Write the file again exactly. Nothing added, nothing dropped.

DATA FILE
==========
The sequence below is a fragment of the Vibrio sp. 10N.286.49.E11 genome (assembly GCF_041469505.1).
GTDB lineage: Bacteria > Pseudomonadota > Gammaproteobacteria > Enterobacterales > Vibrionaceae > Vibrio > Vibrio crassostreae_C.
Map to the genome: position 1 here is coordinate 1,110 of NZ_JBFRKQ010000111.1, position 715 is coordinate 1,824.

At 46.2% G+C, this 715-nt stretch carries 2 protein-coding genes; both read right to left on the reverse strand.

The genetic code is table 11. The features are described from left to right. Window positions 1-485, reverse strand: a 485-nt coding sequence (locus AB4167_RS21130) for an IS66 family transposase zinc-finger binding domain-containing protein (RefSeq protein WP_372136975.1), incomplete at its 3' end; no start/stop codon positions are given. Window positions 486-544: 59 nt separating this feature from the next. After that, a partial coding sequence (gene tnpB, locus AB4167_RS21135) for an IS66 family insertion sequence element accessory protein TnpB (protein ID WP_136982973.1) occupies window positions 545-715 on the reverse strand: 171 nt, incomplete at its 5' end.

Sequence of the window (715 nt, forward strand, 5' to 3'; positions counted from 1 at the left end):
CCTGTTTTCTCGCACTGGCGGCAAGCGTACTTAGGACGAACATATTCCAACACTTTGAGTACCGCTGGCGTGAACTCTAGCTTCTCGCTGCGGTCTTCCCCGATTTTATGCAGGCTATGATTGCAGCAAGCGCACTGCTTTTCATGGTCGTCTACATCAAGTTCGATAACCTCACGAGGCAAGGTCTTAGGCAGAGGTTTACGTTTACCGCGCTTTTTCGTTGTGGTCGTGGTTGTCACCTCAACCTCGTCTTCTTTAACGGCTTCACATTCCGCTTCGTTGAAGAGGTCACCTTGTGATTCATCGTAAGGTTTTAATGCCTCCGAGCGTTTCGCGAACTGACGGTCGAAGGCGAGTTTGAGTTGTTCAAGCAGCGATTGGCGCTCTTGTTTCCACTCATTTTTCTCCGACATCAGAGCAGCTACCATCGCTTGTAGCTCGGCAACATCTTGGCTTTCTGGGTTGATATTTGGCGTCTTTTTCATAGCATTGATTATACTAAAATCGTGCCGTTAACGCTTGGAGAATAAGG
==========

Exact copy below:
The sequence below is a fragment of the Vibrio sp. 10N.286.49.E11 genome (assembly GCF_041469505.1).
GTDB lineage: Bacteria > Pseudomonadota > Gammaproteobacteria > Enterobacterales > Vibrionaceae > Vibrio > Vibrio crassostreae_C.
Map to the genome: position 1 here is coordinate 1,110 of NZ_JBFRKQ010000111.1, position 715 is coordinate 1,824.

At 46.2% G+C, this 715-nt stretch carries 2 protein-coding genes; both read right to left on the reverse strand.

The genetic code is table 11. The features are described from left to right. Window positions 1-485, reverse strand: a 485-nt coding sequence (locus AB4167_RS21130) for an IS66 family transposase zinc-finger binding domain-containing protein (RefSeq protein WP_372136975.1), incomplete at its 3' end; no start/stop codon positions are given. Window positions 486-544: 59 nt separating this feature from the next. After that, a partial coding sequence (gene tnpB, locus AB4167_RS21135) for an IS66 family insertion sequence element accessory protein TnpB (protein ID WP_136982973.1) occupies window positions 545-715 on the reverse strand: 171 nt, incomplete at its 5' end.

Sequence of the window (715 nt, forward strand, 5' to 3'; positions counted from 1 at the left end):
CCTGTTTTCTCGCACTGGCGGCAAGCGTACTTAGGACGAACATATTCCAACACTTTGAGTACCGCTGGCGTGAACTCTAGCTTCTCGCTGCGGTCTTCCCCGATTTTATGCAGGCTATGATTGCAGCAAGCGCACTGCTTTTCATGGTCGTCTACATCAAGTTCGATAACCTCACGAGGCAAGGTCTTAGGCAGAGGTTTACGTTTACCGCGCTTTTTCGTTGTGGTCGTGGTTGTCACCTCAACCTCGTCTTCTTTAACGGCTTCACATTCCGCTTCGTTGAAGAGGTCACCTTGTGATTCATCGTAAGGTTTTAATGCCTCCGAGCGTTTCGCGAACTGACGGTCGAAGGCGAGTTTGAGTTGTTCAAGCAGCGATTGGCGCTCTTGTTTCCACTCATTTTTCTCCGACATCAGAGCAGCTACCATCGCTTGTAGCTCGGCAACATCTTGGCTTTCTGGGTTGATATTTGGCGTCTTTTTCATAGCATTGATTATACTAAAATCGTGCCGTTAACGCTTGGAGAATAAGG